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Philly Mayor, Police Chief, Take Issue With Sessions On Sanctuary Cities

Attorney General Jeff Sessions stepped up his verbal attacks on sanctuary cities during a speech in Philadelphia on Friday, inspiring sharp rebukes from the city's mayor and police commissioner.

PHILADELPHIA (CN) — Attorney General Jeff Sessions stepped up his verbal attacks on sanctuary cities during a speech in Philadelphia on Friday, inspiring sharp rebukes from the city's mayor and police commissioner.

Philadelphia is one of the largest cities in America to have declared itself a sanctuary city.

But speaking at the U.S. Attorney's office Friday, Sessions insisted efforts to shield undocumented immigrants from federal law enforcement put the public at risk and is slowing the administration's efforts to arrest the spread of gang violence.

"Some jurisdictions in this country refuse to cooperate with the federal government when it comes to immigration authorities to turn over illegal aliens who commit crimes, even MS-13 members," Sessions said as protesters rallied outside the building, which is located across the street from the Liberty Bell.

"These policies are often called sanctuary policies, but they are giving sanctuary not to law abiding citizens of our communities, they are providing sanctuary to criminals," Sessions said.

The Trump administration maintains these individuals should be deported.

But Philadelphia Police Commissioner Richard Ross, who listened to Session's speech, said while the Attorney General blames immigrants for violent crime, the bigger problem is young native-born young American men who have been hopeless in the face of seemingly inescapable poverty.

Speaking with the Associated Press, Ross said he doesn't think local law enforcement "belongs in the immigration business."

He went on to say it's hard enough for police to build bonds with local residents without having them worry about their immigration status.

Sessions' remarks came a day after a federal judge in San Francisco rejected the Trump administration's request to lift an injunction against an executive order President Donald Trump issued aimed at limiting federal funding for cities and countries with sanctuary policies.

U.S. District Judge William Orrick said a memorandum Sessions issued purporting to limit the impact of Trump's order did not provide a sufficient guarantee to the local governments that they wouldn't face more aggressive enforcement of the order in the future.

During his remarks, Sessions said it pained him that Philadelphia has declared itself a sanctuary city.

"This is especially sad for the residents of Philadelphia who have been victimized as a result of these policies," the attorney general said quoted crime statistics he said showed in marked rise in violent crimes in the city and across the country.

“The murder rate has surged nearly 11 percent nationwide,” Sessions said. “In Philadelphia, from 2014 to 2015, murders went up nearly 13 percent and shooting victims increased by more than 18 percent.”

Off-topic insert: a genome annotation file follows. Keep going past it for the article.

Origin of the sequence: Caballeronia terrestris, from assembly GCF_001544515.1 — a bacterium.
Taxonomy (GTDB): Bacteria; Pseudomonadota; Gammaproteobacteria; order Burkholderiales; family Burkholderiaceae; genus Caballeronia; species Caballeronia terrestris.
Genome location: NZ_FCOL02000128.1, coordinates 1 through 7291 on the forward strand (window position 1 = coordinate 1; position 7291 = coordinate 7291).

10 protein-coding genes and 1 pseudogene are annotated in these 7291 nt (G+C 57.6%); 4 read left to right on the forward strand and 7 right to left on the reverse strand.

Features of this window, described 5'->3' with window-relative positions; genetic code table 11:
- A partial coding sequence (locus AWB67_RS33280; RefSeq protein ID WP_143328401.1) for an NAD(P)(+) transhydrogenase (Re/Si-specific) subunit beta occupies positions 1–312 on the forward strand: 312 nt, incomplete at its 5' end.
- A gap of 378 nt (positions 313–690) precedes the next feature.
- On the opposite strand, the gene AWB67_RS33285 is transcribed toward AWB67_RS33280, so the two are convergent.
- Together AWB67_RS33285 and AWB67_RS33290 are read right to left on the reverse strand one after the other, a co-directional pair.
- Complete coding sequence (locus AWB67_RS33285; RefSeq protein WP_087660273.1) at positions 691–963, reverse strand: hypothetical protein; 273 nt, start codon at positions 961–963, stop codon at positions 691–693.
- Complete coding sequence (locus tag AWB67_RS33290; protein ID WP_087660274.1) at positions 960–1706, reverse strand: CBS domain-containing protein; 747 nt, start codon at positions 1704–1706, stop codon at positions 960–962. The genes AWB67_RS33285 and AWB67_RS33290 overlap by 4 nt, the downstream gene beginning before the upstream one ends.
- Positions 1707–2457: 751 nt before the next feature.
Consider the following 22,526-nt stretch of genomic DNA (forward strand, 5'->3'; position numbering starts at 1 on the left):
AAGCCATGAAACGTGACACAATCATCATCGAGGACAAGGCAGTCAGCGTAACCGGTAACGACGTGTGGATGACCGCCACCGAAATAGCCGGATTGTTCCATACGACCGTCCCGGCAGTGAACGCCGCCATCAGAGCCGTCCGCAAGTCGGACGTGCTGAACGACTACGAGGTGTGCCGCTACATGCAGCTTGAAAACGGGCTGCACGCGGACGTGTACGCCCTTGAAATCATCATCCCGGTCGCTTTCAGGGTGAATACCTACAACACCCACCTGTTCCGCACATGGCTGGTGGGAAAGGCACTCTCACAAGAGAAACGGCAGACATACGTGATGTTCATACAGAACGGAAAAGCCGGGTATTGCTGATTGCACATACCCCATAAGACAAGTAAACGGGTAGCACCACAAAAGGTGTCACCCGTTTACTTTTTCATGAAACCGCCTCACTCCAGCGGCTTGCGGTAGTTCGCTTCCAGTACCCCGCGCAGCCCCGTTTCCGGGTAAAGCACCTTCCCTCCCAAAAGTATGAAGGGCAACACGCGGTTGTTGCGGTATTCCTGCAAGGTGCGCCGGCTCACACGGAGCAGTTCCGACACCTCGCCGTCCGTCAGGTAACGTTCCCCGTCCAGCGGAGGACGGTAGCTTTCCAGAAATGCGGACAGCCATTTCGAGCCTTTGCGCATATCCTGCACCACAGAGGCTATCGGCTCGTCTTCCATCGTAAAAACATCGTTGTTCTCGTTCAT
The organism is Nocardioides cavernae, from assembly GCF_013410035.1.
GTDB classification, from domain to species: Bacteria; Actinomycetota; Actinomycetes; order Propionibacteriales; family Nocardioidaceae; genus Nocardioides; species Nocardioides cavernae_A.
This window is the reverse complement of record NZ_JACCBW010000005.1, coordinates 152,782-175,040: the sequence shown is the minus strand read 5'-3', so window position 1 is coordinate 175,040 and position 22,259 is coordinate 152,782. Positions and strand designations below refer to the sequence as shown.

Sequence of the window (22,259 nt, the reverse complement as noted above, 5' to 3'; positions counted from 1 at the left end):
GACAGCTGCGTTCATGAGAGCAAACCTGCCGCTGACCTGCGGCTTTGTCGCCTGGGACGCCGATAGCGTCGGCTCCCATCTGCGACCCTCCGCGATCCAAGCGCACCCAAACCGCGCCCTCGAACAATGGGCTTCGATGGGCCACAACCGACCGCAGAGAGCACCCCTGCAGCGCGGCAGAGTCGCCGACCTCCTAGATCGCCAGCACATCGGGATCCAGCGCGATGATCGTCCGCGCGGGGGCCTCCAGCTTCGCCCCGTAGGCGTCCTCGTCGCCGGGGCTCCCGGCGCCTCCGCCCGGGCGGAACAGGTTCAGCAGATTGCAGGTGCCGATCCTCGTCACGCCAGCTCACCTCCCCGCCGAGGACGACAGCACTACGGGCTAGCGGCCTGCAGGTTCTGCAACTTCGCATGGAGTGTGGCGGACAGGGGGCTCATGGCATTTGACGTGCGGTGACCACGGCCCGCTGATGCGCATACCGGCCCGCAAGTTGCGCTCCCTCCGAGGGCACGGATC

Sessions called these numbers “shocking,” but he said what's more important are the “people behind the numbers.”

Sessions spoke of several murders that have occurred in Philadelphia, including the recent killing of 14-year old Tymier Frasier, who was caught in crossfire “on his way to a friend’s house to play video games.”

“Too many good people are living as hostages in their own homes. They deserve better, and I call on everyone to remember that it’s not our privileged communities that suffer the most from crime and violence. Regardless of wealth or race, every American has the right to demand a safe neighborhood,” Sessions said.

The attorney general then assured those in the room that “local police are not the problem … The problem is the policies that tie [their] hands.”

But Philadelphia Mayor Jim Kenney said in a statement that there is no indication the city's status as a sanctuary city is driving up crime.

“The very same year that I reinstated Philadelphia’s so-called sanctuary policy, the city experienced its lowest rate of crime in 40 years," Kenney said. "The Trump administration is threatening to reverse that progress. If victims and witnesses of crimes don’t report those crimes to the police because they fear deportation, that allows the real bad guys to stay on the streets."

"Blaming an entire group of people for our country’s problems and violating their right to due process isn’t constitutional and it isn’t American," the mayor continued. "Philadelphia treats immigrants as we would any other resident under our criminal justice system."

But Sessions maintained most of the American public believes that philosophy is ill-advised.

“According to one poll, 80 percent of the public believes that cities should turn over criminal illegal aliens to immigration officials,” Sessions said, referring to a Harvard-Harris poll.

“I urge the city of Philadelphia and every sanctuary city to carefully consider the harm they are doing to their residents by refusing to cooperate with … law enforcement and to re-think these policies... The American people want and deserve a lawful immigration system that keeps us safe and serves our national interest. This expectation is fair, it is reasonable, and it is our duty to meet it,” he said.

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